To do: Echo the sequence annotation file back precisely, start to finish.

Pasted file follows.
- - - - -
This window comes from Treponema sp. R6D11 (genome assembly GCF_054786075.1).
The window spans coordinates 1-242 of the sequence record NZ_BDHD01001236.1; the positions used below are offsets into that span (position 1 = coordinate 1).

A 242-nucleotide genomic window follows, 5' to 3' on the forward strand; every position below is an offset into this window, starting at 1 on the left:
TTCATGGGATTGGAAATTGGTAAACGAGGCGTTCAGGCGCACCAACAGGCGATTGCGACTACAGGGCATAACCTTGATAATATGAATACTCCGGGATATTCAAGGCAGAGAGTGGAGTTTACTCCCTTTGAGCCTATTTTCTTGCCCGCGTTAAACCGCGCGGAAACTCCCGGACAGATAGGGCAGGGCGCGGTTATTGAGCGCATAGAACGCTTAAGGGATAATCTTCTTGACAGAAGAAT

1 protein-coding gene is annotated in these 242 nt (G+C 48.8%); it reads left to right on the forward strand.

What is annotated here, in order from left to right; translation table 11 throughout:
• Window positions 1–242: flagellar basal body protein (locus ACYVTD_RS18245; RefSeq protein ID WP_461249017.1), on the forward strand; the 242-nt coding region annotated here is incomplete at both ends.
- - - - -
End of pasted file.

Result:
This window comes from Treponema sp. R6D11 (genome assembly GCF_054786075.1).
The window spans coordinates 1-242 of the sequence record NZ_BDHD01001236.1; the positions used below are offsets into that span (position 1 = coordinate 1).

A 242-nucleotide genomic window follows, 5' to 3' on the forward strand; every position below is an offset into this window, starting at 1 on the left:
TTCATGGGATTGGAAATTGGTAAACGAGGCGTTCAGGCGCACCAACAGGCGATTGCGACTACAGGGCATAACCTTGATAATATGAATACTCCGGGATATTCAAGGCAGAGAGTGGAGTTTACTCCCTTTGAGCCTATTTTCTTGCCCGCGTTAAACCGCGCGGAAACTCCCGGACAGATAGGGCAGGGCGCGGTTATTGAGCGCATAGAACGCTTAAGGGATAATCTTCTTGACAGAAGAAT

1 protein-coding gene is annotated in these 242 nt (G+C 48.8%); it reads left to right on the forward strand.

What is annotated here, in order from left to right; translation table 11 throughout:
• Window positions 1–242: flagellar basal body protein (locus ACYVTD_RS18245; RefSeq protein ID WP_461249017.1), on the forward strand; the 242-nt coding region annotated here is incomplete at both ends.